?Final Price Realized includes Buyer’s Premium added to Hammer Price
Estimate: $ 25,000 - $ 35,000
(SLAVERY AND ABOLITION--AUCTION.) Under Decree in Equity. . .Plantation or Tract of Land Called "Richfield". . .A Gang of About 111 Negroes. . " Letterpress broadside, 11-3/4 x 19-1/2 inches, printed in a variety of fonts, bold and regular; creases where folded, contemporary pencil notations on both front and verso; some very light scattered foxing. [Charleston, 1854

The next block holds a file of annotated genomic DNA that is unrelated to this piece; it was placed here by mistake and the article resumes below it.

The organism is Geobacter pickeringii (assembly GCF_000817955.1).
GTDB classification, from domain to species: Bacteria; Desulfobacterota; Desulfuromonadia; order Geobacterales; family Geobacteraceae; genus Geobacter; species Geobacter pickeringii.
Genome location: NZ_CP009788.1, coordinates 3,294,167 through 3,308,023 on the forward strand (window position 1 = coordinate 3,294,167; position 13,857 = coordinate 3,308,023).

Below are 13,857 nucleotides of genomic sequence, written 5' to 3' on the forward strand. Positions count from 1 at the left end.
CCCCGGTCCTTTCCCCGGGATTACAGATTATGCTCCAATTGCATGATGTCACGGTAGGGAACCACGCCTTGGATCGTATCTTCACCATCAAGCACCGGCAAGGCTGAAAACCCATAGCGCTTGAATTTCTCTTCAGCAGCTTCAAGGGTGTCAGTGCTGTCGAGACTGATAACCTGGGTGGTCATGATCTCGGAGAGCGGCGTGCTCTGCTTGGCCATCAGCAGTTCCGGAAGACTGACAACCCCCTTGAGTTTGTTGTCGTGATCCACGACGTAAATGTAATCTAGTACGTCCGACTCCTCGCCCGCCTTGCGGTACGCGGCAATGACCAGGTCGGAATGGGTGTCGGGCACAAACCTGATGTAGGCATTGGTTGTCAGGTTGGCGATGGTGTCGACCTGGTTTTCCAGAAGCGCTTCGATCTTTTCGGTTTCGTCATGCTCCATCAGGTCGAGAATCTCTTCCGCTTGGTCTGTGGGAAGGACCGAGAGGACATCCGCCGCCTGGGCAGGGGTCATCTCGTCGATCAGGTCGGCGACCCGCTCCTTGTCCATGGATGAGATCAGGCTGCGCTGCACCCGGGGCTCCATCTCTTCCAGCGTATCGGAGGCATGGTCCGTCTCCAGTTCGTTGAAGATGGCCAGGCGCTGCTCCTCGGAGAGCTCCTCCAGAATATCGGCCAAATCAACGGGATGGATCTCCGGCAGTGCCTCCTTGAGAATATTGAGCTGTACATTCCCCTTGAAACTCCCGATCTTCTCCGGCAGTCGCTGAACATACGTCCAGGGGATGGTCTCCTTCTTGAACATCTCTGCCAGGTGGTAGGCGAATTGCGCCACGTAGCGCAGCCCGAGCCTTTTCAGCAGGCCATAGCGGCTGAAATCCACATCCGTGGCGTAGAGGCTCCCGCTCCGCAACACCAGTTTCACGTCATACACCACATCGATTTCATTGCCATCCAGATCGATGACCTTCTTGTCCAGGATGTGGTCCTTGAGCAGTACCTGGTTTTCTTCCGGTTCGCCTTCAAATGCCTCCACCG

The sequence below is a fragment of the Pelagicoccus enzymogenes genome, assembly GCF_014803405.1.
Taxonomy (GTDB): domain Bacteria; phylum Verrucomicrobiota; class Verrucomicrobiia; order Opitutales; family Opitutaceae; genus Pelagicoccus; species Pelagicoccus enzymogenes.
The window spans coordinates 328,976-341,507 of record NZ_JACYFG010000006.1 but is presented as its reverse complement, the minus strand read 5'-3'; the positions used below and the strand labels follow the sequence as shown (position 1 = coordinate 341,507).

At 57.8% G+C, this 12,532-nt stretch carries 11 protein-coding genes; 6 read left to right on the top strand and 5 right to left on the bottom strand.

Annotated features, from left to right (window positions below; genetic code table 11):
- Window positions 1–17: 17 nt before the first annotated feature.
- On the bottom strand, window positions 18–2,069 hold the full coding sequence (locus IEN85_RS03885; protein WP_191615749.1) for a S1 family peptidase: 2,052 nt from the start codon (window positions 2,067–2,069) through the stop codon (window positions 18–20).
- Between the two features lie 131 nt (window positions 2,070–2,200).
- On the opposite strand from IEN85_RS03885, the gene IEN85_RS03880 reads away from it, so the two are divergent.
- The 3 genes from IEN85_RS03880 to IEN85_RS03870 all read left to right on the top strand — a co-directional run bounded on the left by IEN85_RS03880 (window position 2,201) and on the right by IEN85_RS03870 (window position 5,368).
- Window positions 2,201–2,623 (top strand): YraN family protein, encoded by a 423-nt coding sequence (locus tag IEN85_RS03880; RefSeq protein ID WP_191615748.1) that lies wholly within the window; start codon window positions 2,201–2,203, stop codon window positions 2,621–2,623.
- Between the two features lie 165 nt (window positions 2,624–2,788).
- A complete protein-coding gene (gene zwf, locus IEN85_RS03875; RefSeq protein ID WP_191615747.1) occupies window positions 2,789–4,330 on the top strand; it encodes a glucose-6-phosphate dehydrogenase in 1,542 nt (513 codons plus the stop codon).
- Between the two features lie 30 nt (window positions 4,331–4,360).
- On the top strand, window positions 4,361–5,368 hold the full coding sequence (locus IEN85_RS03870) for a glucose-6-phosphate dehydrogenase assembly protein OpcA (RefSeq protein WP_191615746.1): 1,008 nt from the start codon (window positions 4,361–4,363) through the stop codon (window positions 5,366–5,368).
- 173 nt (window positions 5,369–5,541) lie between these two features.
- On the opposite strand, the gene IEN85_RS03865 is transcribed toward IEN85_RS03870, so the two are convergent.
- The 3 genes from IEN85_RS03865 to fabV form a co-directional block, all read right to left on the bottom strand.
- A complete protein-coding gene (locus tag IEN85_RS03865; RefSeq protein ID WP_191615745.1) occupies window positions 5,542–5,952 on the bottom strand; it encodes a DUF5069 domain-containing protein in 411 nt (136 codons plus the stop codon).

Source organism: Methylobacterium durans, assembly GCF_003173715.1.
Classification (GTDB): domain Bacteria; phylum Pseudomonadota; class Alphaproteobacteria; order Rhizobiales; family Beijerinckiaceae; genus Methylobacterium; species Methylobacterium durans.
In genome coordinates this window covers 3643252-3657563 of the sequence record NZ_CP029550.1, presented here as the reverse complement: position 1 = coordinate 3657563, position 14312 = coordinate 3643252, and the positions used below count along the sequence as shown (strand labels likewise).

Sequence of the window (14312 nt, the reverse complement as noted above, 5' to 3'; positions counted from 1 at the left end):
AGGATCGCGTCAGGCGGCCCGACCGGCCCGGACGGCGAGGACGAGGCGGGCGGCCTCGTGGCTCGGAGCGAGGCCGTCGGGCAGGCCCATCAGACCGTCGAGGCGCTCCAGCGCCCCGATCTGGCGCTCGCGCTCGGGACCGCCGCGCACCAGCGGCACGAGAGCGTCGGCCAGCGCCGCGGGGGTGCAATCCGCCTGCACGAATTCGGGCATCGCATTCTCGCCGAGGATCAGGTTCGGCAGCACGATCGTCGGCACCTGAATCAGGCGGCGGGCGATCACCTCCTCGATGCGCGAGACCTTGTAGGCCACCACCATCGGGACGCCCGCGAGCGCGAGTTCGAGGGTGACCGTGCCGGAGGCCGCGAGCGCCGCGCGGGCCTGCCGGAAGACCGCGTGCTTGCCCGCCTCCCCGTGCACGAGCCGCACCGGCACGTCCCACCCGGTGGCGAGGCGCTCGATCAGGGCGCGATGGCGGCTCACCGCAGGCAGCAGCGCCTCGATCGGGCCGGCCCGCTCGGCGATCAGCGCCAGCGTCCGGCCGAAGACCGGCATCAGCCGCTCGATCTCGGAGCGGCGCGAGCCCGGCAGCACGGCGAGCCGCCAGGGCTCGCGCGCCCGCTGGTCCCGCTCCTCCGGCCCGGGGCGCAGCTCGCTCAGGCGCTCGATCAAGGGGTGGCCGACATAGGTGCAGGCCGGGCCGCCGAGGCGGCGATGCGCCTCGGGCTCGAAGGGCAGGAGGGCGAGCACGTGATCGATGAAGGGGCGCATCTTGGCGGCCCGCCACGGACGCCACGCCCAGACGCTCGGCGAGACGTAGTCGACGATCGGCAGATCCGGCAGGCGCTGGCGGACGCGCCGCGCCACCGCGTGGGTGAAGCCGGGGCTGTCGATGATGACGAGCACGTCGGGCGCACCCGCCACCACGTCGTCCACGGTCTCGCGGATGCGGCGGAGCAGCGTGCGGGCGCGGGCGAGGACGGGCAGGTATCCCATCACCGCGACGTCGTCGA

a fine detailed broadside advertising the sale of an entire plantation and its one hundred and eleven slaves, with manuscript notations regarding the prices realized for both slaves and other property.This auction, conducted because of a default on the mortgage, is of particular interest---not only because of the relatively large number of slaves involved, but also because they were to be sold in family groups. This seems to have been the norm for this rice-field region and has become the focus of some recent scholarship. Damian Alan Pargas "Weathering Different Storms: Regional Agriculture and Slave Families in the Non-Cotton South, 1800-1860." (Leiden, 2009) Pargas cites this same auction from a newspaper advertisement. He explores the differences between Southern micro-economies based on rice instead of cotton, and details the various reasons why rice-crop slave families were kept intact. Approximately a third of the broadside is devoted to a meticulous listing of all slaves by name, age, physical defect and position, i.e. driver, blacksmith, cooper, carpenter etc. Someone, possibly a family member or banker, has made the following notations: "The Negroes brought 560.00 each making 62,160/ Plantation brought 60,000/ sundry articles . . .1000/ total $123,160." A few similar notes appear on the verso. The conditions of the sale were different for slaves than for the other property: "For the Plantation: one-fifth cash, the balance on a credit of one, two three and four years. . ." "For the Slaves: One-third cash; the balance in one and two years, secured by bond." Not in OCLC, Turnbull or Sabin.
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